College of Education

Teaching Innovators: Noelle Paufler


Noelle Paufler serves as an assistant professor in the Department of Educational and Organizational Leadership Development, where she teaches and advises doctoral students in the Ed.D. in education systems improvement science. Paufler also serves as a co-director of the LEADERS Center of Excellence, which is designed to positively affect rural and high-poverty schools with higher-than-average teacher turnover.

Paufler started her career in education as a high school teacher in the Phoenix metropolitan area teaching world history and AP U.S. history. She has also worked in district administration as a research and evaluation coordinator in an office of accountability. In addition to her formal education, both of these K-12 experiences profoundly impacted how she thinks of herself as a teacher.

She sees her role in higher education as one of service; she wants to support doctoral students in the important work they do every day for children in South Carolina schools. We caught up with Paufler to explore her teaching philosophy, how being a doctoral advisee has influenced her advising and what she enjoys doing outside of Clemson University.

What is your teaching philosophy?

I believe that a teacher’s primary role is to remove barriers for students that otherwise might impede their academic, social and emotional development and–perhaps more importantly–negatively impact their lifelong relationship with learning.

Noelle Paufler

Why do you love teaching?

To me, teaching is both an opportunity and a responsibility to learn alongside my students. Teaching offers me opportunities to facilitate, inquire, encourage and critique in ways that hopefully help my students deepen their understanding and develop their skills. At the same time, teaching requires a certain level of responsibility from me to continuously develop personally and professionally.

Like my students, I am also a learner. This means I, too, should continuously look for ways to sharpen my expertise, challenge my own beliefs and assumptions and apply innovative approaches to the work I do. The Japanese term kaizen, meaning “good change” or more commonly translated as “continuous improvement,” resonates with me. The goal for myself as a teacher is the same one that I have for my students—always reflect on ways to improve and then put that plan into action.

When did you know the field of education was for you?

Even though I had always loved learning, I did not give much thoughtful consideration to the education profession at first. I chose a college major that I loved–history–and planned to go to law school. After a law internship and an eclectic mix of other jobs, which included selling cars and wrapping gifts at a department store, I soon realized that I did not want to sell anything for a living. Instead, I decided to pursue a career in education, hoping to help ensure others had opportunities to love learning as much as I did.  

Name an educator that inspired you to teach.

Although I did not see myself as a future teacher at the time, I always knew how my favorite teachers made me feel when I was a student in their classroom. I felt a sense of intrigue, curiosity, enthusiasm and comfort that allowed me to explore a subject, learn about new ideas, ask questions and find my voice.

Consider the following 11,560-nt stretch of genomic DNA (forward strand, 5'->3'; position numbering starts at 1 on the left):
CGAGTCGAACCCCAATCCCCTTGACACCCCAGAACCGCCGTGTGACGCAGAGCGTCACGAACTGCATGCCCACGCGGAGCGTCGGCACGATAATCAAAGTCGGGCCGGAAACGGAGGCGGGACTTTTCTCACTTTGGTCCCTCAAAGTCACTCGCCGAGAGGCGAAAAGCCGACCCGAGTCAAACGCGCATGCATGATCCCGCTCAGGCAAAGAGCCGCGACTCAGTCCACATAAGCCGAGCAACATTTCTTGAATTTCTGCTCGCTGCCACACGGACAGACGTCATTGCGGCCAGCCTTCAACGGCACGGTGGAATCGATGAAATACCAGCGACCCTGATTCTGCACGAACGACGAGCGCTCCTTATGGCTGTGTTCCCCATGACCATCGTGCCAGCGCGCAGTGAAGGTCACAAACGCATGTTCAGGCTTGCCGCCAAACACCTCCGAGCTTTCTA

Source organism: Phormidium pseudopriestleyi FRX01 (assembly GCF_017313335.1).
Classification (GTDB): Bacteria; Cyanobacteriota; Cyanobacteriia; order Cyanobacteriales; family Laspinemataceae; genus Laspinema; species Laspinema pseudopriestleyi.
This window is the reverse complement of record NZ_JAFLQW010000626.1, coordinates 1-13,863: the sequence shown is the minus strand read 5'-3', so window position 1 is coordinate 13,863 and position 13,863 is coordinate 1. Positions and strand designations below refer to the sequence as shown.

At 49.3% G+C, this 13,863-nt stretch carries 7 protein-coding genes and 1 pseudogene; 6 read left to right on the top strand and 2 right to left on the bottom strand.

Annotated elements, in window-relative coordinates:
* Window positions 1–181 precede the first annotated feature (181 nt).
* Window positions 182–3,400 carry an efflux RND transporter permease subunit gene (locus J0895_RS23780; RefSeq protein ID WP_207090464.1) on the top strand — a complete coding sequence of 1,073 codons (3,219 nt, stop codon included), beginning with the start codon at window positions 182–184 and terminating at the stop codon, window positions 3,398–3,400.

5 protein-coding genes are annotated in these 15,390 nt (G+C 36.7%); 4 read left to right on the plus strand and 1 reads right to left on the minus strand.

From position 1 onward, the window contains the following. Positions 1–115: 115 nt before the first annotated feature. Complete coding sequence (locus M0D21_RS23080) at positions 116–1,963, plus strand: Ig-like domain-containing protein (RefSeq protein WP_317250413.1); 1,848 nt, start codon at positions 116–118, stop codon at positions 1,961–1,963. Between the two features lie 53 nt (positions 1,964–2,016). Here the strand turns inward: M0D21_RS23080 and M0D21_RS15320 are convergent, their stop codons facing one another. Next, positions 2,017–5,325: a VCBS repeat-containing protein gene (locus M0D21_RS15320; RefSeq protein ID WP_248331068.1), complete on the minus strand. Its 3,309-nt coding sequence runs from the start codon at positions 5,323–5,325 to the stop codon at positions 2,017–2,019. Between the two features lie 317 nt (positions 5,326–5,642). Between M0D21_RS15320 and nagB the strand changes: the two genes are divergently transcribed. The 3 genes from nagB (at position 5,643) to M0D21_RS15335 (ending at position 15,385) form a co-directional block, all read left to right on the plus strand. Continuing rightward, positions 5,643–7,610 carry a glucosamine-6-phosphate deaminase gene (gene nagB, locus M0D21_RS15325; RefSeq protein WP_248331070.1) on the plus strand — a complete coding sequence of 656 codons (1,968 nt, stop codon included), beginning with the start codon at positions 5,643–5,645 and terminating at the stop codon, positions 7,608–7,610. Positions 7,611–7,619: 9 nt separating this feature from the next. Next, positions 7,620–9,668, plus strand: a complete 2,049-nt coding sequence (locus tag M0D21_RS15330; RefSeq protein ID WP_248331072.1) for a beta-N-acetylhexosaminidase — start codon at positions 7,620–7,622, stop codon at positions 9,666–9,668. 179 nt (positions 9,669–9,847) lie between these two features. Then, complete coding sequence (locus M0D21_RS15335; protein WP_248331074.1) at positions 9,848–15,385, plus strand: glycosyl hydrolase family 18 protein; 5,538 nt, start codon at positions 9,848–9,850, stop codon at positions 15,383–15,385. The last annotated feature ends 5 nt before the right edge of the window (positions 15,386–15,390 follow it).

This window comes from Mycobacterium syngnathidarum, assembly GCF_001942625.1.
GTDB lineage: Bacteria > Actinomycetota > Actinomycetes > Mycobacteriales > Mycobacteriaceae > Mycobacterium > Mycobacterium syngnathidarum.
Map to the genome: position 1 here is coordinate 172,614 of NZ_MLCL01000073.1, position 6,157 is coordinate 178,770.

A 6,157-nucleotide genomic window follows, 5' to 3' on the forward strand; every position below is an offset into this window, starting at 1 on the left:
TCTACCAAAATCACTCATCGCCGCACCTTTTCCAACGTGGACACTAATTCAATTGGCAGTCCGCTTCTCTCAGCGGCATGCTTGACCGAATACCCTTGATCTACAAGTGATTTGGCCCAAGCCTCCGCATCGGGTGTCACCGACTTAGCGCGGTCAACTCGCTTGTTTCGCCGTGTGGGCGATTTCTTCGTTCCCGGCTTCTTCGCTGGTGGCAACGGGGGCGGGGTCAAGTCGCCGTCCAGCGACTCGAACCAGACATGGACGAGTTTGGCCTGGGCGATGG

I vividly remember sitting in the classroom of one such teacher, Ms. Barbara Craghan, my 11th grade English teacher at St. Francis Xavier High School. As part of a unit on King Arthur, she had designed a lesson that involved reading multiple texts depicting the same scene written by different authors.

Even if Arthurian legends were not your first choice of reading material, her enthusiasm was contagious. She challenged us to read closely, think critically and share our ideas. No question was too big or too small. When I later realized that I was called to be a teacher, memories of lessons like Ms. Craghan’s shaped my ideas about how I wanted students to feel in my classroom not only about the subject but also about themselves as learners.  

What is the most rewarding and most challenging aspect of teaching for you?

Advising doctoral students is among the most rewarding aspects of being a faculty member for me. At its best, writing a dissertation is a rewarding, albeit protracted experience. Even then, the dissertation process is often challenging and even overwhelming at times. In my own experience and for many of my students, pursuing a doctorate while working full time in a school district adds to a plate already filled with myriad responsibilities. My experience as a doctoral advisee was second to none with ample encouragement and support and a dose of accountability mixed in when needed. My hope as a doctoral advisor is to pay it forward.   

What do you like about the College of Education?

This is an exciting time to be a part of the College of Education at Clemson. I work with wonderful colleagues and together we have opportunities to support our students in ways that help them grow as educators and leaders in their communities. I believe our work matters and that inspires me as a teacher. 

What do you enjoy doing when you are not teaching?

I enjoy spending time with my family. We love our weekend routine, which often includes sleeping in late, making pancakes and reading for fun.

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